Tips for you to help diabetes patients lose weight
Any successful long-term weight loss for health has to be deliberate. Patients should be supported in thinking through how they are going to approach their weight loss, what challenges they’ll face, and how to overcome them. Part of this could include starting to cook more often, planning shopping so that they buy healthier foods, packing lunch for work or getting family or friends involved in their weight loss plans.
- Watching portion sizes
This may include using smaller plates, covering the plate with vegetables, therefore leaving less room for other, more calorific foods, and waiting a while before yielding to the temptation of a second helping. It may also involve specifically asking for smaller portions when eating out, sharing larger meals and avoiding the temptation of meal deals.
- Being snack wise
It is a myth that everyone with diabetes has to eat snacks. Snacking brings with it excess calories that can impede weight loss. It’s better for people to plan their meals so that they don’t go too hungry between meals. When a snack is needed, choosing fruits, vegetables, nuts and yoghurts over calorie-rich, nutrition-poor snacks like cakes and biscuits also helps.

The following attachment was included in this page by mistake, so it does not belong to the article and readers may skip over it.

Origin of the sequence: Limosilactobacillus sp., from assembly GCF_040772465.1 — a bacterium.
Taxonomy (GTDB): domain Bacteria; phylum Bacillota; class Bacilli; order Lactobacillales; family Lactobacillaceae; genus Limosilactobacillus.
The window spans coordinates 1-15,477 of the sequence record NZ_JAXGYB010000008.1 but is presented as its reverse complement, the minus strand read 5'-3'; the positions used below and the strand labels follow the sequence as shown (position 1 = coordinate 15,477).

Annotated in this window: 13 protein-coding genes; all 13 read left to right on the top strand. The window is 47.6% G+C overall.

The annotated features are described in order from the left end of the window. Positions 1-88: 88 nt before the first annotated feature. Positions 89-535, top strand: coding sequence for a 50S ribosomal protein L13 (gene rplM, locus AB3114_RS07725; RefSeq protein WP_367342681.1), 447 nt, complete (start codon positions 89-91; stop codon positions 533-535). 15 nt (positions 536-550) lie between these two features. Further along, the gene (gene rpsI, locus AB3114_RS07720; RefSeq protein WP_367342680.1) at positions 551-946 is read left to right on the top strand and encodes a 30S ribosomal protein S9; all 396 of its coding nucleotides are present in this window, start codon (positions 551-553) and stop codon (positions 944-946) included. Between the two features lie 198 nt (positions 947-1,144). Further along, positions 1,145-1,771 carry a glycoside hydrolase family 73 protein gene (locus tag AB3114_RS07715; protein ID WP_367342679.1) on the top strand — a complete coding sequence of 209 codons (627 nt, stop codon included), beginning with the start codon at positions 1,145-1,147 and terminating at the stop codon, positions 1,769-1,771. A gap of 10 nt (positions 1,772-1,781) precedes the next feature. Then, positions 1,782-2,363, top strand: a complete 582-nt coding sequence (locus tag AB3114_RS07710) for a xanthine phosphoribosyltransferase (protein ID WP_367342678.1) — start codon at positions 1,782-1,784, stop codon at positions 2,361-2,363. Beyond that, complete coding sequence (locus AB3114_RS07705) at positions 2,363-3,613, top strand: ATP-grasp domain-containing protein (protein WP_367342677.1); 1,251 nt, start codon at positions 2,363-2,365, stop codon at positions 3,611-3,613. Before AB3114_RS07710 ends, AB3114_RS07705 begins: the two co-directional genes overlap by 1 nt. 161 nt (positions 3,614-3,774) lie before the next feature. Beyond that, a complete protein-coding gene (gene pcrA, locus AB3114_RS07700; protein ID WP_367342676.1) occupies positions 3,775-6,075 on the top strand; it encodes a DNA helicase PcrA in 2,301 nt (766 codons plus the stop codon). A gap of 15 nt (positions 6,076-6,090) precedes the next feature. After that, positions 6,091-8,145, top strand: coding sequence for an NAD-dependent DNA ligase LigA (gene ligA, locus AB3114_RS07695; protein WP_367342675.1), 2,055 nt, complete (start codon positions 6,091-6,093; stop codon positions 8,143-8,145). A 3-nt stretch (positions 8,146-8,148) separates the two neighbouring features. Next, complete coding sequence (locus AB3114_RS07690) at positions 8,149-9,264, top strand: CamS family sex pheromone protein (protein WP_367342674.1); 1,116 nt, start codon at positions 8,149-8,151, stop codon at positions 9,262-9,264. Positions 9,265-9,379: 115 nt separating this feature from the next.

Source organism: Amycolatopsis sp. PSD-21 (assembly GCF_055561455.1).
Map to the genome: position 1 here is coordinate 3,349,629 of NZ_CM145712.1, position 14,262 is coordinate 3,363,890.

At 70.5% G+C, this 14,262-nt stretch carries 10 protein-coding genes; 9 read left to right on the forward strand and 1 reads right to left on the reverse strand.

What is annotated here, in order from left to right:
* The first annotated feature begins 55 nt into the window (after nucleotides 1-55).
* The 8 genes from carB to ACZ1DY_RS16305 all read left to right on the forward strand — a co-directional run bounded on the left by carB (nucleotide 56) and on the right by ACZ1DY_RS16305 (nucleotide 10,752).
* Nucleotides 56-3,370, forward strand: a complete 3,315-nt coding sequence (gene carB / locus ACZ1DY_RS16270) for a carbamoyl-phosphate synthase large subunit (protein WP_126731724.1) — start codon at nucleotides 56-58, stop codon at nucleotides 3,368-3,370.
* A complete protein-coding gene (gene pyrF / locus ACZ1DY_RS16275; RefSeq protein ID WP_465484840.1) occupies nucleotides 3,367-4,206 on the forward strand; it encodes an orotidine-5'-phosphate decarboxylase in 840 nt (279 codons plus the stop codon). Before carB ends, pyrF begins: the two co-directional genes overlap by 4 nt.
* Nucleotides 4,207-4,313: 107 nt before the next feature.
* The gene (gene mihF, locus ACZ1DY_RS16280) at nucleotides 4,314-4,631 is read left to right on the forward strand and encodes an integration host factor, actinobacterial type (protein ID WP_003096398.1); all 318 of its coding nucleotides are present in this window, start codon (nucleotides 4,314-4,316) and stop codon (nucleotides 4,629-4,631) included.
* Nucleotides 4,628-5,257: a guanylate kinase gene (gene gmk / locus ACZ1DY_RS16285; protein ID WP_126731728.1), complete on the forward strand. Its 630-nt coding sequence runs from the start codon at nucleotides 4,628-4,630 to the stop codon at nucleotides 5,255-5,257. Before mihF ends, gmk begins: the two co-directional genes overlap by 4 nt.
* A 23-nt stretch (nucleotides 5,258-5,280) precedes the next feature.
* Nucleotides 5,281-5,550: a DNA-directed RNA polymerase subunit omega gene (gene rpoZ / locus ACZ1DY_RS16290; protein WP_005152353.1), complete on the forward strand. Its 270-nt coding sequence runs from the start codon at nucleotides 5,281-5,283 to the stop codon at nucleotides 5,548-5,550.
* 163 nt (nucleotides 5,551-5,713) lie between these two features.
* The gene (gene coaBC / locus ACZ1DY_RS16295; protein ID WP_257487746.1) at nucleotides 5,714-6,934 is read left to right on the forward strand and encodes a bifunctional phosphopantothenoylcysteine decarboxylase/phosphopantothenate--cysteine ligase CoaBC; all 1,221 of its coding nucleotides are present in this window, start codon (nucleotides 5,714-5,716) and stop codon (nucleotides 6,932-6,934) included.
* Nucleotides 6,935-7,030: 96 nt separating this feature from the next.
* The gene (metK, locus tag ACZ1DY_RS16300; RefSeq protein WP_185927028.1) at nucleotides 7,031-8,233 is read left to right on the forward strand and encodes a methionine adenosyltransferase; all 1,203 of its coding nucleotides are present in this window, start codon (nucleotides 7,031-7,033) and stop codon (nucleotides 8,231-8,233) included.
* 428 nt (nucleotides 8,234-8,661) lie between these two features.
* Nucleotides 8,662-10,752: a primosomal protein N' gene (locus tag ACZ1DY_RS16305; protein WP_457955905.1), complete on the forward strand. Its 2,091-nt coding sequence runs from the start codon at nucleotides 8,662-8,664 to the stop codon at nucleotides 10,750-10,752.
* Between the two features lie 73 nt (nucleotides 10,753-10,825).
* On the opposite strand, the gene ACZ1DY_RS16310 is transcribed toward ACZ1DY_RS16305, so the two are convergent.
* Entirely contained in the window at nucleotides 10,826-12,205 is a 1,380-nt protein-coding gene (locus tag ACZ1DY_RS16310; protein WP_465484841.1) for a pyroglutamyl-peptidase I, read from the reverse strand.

- Avoiding drinking calories
One key step for some patients for weight loss is to refrain from drinking calories. This doesn’t mean those who are following a meal replacement or a very low calorie diet, which involves the use of specialist formulae, or when patients have to treat a hypo with sugary drink. But on the whole, patients should be supported to obtain their nutrients from solid foods instead of sugary drinks, juices and smoothies. Calories from drinks do not impact on satiety – or fullness – the same way as solid foods, so you’re more likely to overconsume quickly with drinks. Alcohol also contributes calories so it is a good idea to limit intake when aiming for weight loss.
- Incorporating more physical activity